cipherer = OpenSSL::Cipher::Cipher.new("aes-256-cbc").encrypt
=> #<OpenSSL::Cipher::Cipher:0x007fb6741579f8>
cipherer.update('X'*32)
#=> "\xA0+\xD8Y\xA5\xBC68\x972\x86!\xC7\xE5\xA2\xDE\xFB\xB1I\xE2\x01\xB8Z\x10\xDC\x96m?\xC3\x00\x19+"
cipherer.update('X'*32)
#=> "\xB2!\xBA>M\x13t\xEBv^\xCE\xAE\x18\x9A\xE3S\xD96\x95\x89\xC1\xB4\xAA\xDD\xD3\xDCp\e<\x90\xA79"
cipherer.update('X'*32)
#=> "\x95\xA3-\xB9\x93D\x1D\xC0\xB3mh\xE3\xB5N\x9C\x8C\xEA\xF3\x80\xD3\xBDU\xCB'\xC0E\xDA\x02\xA8L\a\xB3"

The direct solution to your problem is to use a string as input that is guaranteed to be 16 Bytes long.

I strongly encourage you to use the UUID implementation that comes with ruby, though. There are so many things to think about when implementing crypto stuff. You're always better off sticking to the standards and using well-known, widely-used and battle-tested implementations. That said, here's how to get a UUID:

require 'securerandom'

SecureRandom.uuid
#=> "c5059a24-25fc-4617-aaf7-280df52cd8d3"

Simple as that.

share|improve this answer
    
Thanks for the answer to my question. As for generating uuid, I found a gem called uuidtools, which has a method UUIDTools::UUID.timestamp_create that uses the timestamp, which fulfills my requirement that it be unique. – sawa Mar 28 '13 at 0:35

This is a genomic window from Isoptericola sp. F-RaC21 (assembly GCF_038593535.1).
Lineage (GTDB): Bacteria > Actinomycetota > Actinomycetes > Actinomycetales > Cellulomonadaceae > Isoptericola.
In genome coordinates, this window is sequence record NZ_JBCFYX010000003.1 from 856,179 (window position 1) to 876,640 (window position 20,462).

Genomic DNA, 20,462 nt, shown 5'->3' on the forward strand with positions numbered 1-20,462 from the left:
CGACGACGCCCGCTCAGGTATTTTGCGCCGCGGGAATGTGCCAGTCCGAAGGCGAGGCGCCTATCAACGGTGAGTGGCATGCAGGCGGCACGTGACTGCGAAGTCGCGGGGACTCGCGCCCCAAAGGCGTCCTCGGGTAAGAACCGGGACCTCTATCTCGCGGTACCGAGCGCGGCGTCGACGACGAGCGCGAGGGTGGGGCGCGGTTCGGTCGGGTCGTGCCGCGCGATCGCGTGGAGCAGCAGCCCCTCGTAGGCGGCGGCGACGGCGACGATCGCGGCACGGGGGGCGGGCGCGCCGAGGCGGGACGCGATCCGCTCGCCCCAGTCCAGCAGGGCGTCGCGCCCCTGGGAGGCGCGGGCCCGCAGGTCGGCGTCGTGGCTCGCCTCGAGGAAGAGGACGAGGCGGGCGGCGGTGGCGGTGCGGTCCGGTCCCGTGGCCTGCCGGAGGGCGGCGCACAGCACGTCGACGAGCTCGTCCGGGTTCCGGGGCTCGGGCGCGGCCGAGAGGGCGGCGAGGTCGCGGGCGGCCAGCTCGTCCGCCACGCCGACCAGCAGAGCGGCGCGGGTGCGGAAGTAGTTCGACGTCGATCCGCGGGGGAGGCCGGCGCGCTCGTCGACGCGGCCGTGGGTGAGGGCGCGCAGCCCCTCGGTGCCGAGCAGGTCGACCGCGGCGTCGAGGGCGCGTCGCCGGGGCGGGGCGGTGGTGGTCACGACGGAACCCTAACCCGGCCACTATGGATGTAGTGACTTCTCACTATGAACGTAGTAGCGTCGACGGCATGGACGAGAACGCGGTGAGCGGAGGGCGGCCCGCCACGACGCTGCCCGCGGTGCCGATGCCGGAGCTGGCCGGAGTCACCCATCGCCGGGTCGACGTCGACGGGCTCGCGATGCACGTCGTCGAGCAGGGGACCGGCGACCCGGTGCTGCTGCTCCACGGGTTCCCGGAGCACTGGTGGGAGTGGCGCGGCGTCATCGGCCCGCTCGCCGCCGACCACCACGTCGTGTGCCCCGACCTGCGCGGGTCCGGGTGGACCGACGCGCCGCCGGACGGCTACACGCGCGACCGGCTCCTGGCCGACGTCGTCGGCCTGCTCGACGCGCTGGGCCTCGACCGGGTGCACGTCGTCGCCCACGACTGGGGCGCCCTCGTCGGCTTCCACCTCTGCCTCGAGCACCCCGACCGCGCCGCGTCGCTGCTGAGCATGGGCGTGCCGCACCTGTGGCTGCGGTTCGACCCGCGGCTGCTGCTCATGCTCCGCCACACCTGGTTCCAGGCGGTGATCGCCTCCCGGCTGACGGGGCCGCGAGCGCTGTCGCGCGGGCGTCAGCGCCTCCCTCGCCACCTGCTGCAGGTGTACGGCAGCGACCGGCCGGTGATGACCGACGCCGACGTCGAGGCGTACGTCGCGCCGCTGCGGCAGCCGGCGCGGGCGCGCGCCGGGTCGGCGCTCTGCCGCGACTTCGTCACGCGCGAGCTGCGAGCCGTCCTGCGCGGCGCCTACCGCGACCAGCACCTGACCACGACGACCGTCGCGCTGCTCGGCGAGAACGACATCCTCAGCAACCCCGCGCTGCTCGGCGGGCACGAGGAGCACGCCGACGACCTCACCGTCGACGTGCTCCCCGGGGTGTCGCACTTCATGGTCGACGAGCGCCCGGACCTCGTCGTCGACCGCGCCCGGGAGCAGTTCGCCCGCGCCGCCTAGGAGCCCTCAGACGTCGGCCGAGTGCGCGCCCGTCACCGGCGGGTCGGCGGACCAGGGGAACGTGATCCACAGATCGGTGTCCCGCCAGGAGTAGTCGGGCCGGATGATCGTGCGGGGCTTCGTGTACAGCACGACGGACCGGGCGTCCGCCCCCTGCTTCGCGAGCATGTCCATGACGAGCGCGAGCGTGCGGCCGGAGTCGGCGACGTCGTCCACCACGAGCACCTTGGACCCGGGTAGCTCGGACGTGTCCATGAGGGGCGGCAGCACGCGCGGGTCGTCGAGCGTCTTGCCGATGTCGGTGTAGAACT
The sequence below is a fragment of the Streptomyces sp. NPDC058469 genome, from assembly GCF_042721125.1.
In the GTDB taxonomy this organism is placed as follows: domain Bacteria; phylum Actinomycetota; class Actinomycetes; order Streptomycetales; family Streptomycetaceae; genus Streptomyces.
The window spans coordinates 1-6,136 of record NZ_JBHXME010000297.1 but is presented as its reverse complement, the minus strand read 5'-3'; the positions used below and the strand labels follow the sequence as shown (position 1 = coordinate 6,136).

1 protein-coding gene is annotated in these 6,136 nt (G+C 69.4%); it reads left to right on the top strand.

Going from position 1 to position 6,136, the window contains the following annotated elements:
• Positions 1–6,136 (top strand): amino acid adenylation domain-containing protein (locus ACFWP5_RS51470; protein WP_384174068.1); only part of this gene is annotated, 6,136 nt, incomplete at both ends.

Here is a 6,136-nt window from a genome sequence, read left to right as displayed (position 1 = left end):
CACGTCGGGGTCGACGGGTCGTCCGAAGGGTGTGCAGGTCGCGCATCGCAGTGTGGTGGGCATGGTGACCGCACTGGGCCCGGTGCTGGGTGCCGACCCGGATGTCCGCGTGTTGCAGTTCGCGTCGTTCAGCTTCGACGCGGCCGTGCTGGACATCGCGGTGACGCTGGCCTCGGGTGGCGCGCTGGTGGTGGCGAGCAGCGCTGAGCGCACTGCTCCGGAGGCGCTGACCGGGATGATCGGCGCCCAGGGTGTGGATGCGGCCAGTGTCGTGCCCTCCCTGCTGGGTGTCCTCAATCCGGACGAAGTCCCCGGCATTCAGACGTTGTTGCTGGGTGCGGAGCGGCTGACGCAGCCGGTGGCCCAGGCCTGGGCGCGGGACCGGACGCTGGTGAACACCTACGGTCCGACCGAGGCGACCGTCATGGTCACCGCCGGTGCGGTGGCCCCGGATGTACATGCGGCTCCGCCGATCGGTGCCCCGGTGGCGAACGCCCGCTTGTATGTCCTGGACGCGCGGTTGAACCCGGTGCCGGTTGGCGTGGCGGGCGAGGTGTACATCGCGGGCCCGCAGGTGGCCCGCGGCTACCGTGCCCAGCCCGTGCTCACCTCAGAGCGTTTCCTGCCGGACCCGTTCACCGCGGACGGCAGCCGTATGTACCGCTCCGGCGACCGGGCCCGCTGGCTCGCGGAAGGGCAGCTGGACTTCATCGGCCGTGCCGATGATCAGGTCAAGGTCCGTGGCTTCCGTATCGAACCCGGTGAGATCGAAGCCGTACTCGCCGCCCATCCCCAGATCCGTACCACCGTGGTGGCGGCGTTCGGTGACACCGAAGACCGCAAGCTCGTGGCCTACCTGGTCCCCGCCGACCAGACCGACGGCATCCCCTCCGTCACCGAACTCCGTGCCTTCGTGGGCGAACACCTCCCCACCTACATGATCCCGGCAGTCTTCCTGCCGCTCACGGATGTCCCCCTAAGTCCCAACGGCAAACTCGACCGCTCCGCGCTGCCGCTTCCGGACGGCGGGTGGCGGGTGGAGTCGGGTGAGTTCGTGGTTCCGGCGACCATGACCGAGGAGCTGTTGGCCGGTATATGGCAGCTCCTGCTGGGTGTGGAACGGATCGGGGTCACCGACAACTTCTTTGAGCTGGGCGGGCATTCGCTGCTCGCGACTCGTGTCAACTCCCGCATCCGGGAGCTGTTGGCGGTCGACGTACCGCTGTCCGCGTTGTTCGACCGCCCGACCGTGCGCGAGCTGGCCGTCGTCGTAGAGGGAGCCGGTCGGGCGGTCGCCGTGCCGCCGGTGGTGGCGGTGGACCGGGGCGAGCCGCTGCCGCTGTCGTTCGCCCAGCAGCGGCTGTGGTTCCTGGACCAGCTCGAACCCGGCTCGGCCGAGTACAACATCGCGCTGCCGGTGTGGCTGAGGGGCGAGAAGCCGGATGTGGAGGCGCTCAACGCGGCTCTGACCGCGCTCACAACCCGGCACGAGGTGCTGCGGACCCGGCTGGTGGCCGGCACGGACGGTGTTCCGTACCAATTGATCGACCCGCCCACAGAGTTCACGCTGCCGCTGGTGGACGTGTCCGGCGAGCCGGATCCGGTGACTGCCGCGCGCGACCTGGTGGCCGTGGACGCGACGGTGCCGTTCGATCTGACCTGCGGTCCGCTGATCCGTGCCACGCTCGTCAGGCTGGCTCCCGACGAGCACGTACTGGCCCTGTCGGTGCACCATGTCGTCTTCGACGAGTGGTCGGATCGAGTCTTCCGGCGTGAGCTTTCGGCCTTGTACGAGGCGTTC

Well a uuid v4 consists of 32 significant hexadecimal chars so there are 16**32 = 340282366920938463463374607431768211456 possible uuids. so it is veeeeeeeeeeeery unlikely that you get the same uuid twice :) – Patrick Oscity Mar 28 '13 at 0:55
1  
Yes, you will never get the same UUID on the same machine. But it may still happen that two machines generate a UUID in the same microsecond and generate the same UUID. In this case, a random UUID would probably be safer. Whatever, i think both are valid solutions and insist on the fact that the probability is so small that it will not matter while you're alive. – Patrick Oscity Mar 28 '13 at 1:26
1  
Non-random UUIDs used directly as session keys are not cryptographically secure. A requirement for guaranteed uniqueness necessarily reduces the entropy. If you use non-random UUID for a session key, you will also want to use additional crypto on it, such that it can't be guessed. If you want to keep generation simple, and rely on un-guessable session keys (as opposed to a signature based scheme), then I'd back other assertions here to use Ruby's SecureRandom based v4 UUIDs, and not timestamp_create, because it is not secure – Neil Slater Mar 28 '13 at 9:17
1  
Sorry, one last minute thought - UUID-based sessions always work off server-side storage. And they need to be read on every access. So checking whether a randomly-generated new session already exists is inexpensive (or at least a price you expect to pay on every request already) and prevents worries you have with random UUIDs. – Neil Slater Mar 28 '13 at 10:31

Your Answer

 
discard

By posting your answer, you agree to the privacy policy and terms of service.

Not the answer you're looking for? Browse other questions tagged or ask your own question.